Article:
Army Glitch Slightly Delays Rollout of Military Childcare Website

LaQuanda Alston, a childcare provider, reads a storybook to military children in her care at her home. (Photo: Rita C. Hall/U.S. Army.)
LaQuanda Alston, a childcare provider, reads a storybook to military children in her care at her home. (Photo: Rita C. Hall/U.S. Army.)

A plan to synchronize the U.S. military's childcare system and waitlists into one online portal will be completed by the end of 2016, despite a setback to bringing the Army's childcare systems on board, officials said.

"Many people said it would be impossible to do, to synchronize all five of the military services and get us all on the same sheet of music in terms of waiting lists and access to care," said Cherri Verschraegen, chief of child, youth and school Services at the Army's Installation Management Command. "It's kind of a mammoth undertaking."

MilitaryChildCare.com lets users search for Defense Department childcare help -- both from military-run childcare centers and at-home providers -- in an easy-to-navigate web portal. Users can also see provider availability and register on childcare waitlists through the site.

At bases not currently in the new system, waitlist registration must often be conducted in person at the childcare office. And parents looking for in-home providers are unable to see up-to-date information about care openings without calling each provider.

"Instead of having to go to three or four different services in person and get on their individual waiting list, I can do all of that sitting at my kitchen table in my pajamas," Verschraegen said. "It's really, really easier for the families."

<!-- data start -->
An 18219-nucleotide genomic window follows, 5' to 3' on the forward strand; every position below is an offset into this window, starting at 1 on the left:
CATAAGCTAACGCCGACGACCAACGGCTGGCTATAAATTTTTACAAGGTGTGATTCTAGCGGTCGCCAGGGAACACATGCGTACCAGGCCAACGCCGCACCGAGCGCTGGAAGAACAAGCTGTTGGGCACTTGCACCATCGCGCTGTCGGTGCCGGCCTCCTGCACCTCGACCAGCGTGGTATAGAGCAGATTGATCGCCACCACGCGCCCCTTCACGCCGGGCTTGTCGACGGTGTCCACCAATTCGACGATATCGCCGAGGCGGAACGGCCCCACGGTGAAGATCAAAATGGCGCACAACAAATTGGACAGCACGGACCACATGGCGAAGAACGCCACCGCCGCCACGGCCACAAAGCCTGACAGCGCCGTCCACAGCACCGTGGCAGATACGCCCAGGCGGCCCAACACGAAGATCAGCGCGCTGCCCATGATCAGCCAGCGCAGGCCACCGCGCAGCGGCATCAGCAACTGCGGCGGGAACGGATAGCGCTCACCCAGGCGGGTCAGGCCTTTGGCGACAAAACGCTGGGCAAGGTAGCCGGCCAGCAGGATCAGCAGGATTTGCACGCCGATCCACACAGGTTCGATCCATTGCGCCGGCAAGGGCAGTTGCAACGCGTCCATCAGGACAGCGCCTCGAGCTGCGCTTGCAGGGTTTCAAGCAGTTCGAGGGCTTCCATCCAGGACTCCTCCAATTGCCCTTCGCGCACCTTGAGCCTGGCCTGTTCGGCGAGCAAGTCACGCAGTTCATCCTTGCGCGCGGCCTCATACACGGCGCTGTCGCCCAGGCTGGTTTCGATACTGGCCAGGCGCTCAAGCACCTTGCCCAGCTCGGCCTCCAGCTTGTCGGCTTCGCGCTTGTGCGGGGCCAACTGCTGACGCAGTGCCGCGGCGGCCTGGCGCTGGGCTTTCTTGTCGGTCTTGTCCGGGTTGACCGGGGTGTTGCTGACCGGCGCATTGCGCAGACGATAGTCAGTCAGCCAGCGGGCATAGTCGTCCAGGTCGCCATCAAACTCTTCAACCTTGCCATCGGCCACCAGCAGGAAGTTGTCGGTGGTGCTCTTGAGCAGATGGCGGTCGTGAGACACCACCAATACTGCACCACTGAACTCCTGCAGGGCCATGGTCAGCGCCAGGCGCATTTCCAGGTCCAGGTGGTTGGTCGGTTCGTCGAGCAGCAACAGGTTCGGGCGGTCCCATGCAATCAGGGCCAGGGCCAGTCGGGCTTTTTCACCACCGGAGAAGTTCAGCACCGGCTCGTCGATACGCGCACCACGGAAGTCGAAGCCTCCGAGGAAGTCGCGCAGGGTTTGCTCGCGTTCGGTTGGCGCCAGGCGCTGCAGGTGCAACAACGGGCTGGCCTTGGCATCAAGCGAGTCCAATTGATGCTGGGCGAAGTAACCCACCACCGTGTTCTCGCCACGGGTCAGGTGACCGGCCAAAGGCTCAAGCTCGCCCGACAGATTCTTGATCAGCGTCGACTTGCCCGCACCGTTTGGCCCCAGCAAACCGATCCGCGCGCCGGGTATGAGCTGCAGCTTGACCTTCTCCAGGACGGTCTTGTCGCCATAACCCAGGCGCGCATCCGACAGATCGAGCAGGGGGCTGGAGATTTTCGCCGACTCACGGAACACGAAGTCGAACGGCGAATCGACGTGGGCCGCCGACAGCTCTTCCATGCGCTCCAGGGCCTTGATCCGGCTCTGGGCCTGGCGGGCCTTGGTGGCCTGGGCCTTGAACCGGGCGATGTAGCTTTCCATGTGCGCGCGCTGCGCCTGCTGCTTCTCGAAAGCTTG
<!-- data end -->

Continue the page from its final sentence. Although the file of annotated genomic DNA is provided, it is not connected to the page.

The portal was originally slated to go live through a geographic rollout at installations regardless of service by next September. Officials now expect the process to be completed instead by the end of December 2016 because of an "accreditation issue" involving the Army systems.

As of Oct. 31, a total of 70 bases were live in the system. Of those, 11 were Air Force, 11 were Marine Corps, 42 were Navy and six were Army. Yet the only Army bases in the system were included as a part of a pilot program conducted in Hawaii late last year. The Navy is the lead service on the project.

The Army's delay in adding installations was caused by a security accreditation issue between the new and old systems that was discovered during the initial program pilot process, Verschraegen said. After identifying the issue, the service plans to roll out the system at their bases starting in January.

Twelve bases in the eastern U.S., including Fort Campbell, Kentucky, and Fort Belvoir, Virginia, will come online by March, Army officials said.

Between April and June, an additional 31 bases across the U.S. including Fort Benning, Georgia, and Fort Carson, Colorado, will come online, followed by the bases in Europe between July and September, they said.

The last phase, between September and December, will roll out the system at bases in the western U.S. and in the Pacific, including Fort Wainwright, Alaska, and the Army bases in Korea.

--Amy Bushatz can be reached at amy.bushatz@military.com.

Show Full Article